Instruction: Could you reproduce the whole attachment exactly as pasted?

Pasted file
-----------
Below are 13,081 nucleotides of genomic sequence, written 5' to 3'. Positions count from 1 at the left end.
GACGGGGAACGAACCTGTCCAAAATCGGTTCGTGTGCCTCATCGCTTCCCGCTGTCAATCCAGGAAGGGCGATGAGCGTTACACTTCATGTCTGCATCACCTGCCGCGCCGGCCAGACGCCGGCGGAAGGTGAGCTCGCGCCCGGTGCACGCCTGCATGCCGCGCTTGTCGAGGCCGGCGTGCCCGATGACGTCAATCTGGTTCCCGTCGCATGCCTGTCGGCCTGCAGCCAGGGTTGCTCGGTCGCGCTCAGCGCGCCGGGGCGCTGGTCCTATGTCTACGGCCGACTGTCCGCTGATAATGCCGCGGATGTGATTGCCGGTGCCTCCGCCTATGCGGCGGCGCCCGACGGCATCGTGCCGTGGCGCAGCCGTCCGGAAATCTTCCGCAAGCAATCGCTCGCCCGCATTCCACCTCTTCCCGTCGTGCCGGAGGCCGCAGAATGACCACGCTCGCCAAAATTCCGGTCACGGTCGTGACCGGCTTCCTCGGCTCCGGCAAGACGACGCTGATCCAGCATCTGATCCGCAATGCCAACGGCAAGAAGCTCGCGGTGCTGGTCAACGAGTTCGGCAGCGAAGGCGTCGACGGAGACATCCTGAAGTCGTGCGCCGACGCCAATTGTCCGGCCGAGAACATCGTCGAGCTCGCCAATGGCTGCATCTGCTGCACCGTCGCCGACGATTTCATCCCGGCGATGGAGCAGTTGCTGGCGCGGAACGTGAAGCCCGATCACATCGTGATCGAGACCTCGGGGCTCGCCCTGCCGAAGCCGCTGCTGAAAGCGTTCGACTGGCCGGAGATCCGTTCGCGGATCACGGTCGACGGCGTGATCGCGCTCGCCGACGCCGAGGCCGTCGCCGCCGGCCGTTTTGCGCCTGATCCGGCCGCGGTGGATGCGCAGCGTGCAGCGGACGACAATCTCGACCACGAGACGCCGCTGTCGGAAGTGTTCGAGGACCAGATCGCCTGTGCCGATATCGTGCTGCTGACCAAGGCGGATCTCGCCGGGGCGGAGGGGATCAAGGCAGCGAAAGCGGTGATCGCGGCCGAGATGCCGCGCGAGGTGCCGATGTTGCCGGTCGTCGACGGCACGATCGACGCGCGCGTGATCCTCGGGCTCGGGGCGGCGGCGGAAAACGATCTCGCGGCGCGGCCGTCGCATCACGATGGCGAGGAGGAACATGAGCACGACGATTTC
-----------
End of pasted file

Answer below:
Below are 13,081 nucleotides of genomic sequence, written 5' to 3'. Positions count from 1 at the left end.
GACGGGGAACGAACCTGTCCAAAATCGGTTCGTGTGCCTCATCGCTTCCCGCTGTCAATCCAGGAAGGGCGATGAGCGTTACACTTCATGTCTGCATCACCTGCCGCGCCGGCCAGACGCCGGCGGAAGGTGAGCTCGCGCCCGGTGCACGCCTGCATGCCGCGCTTGTCGAGGCCGGCGTGCCCGATGACGTCAATCTGGTTCCCGTCGCATGCCTGTCGGCCTGCAGCCAGGGTTGCTCGGTCGCGCTCAGCGCGCCGGGGCGCTGGTCCTATGTCTACGGCCGACTGTCCGCTGATAATGCCGCGGATGTGATTGCCGGTGCCTCCGCCTATGCGGCGGCGCCCGACGGCATCGTGCCGTGGCGCAGCCGTCCGGAAATCTTCCGCAAGCAATCGCTCGCCCGCATTCCACCTCTTCCCGTCGTGCCGGAGGCCGCAGAATGACCACGCTCGCCAAAATTCCGGTCACGGTCGTGACCGGCTTCCTCGGCTCCGGCAAGACGACGCTGATCCAGCATCTGATCCGCAATGCCAACGGCAAGAAGCTCGCGGTGCTGGTCAACGAGTTCGGCAGCGAAGGCGTCGACGGAGACATCCTGAAGTCGTGCGCCGACGCCAATTGTCCGGCCGAGAACATCGTCGAGCTCGCCAATGGCTGCATCTGCTGCACCGTCGCCGACGATTTCATCCCGGCGATGGAGCAGTTGCTGGCGCGGAACGTGAAGCCCGATCACATCGTGATCGAGACCTCGGGGCTCGCCCTGCCGAAGCCGCTGCTGAAAGCGTTCGACTGGCCGGAGATCCGTTCGCGGATCACGGTCGACGGCGTGATCGCGCTCGCCGACGCCGAGGCCGTCGCCGCCGGCCGTTTTGCGCCTGATCCGGCCGCGGTGGATGCGCAGCGTGCAGCGGACGACAATCTCGACCACGAGACGCCGCTGTCGGAAGTGTTCGAGGACCAGATCGCCTGTGCCGATATCGTGCTGCTGACCAAGGCGGATCTCGCCGGGGCGGAGGGGATCAAGGCAGCGAAAGCGGTGATCGCGGCCGAGATGCCGCGCGAGGTGCCGATGTTGCCGGTCGTCGACGGCACGATCGACGCGCGCGTGATCCTCGGGCTCGGGGCGGCGGCGGAAAACGATCTCGCGGCGCGGCCGTCGCATCACGATGGCGAGGAGGAACATGAGCACGACGATTTC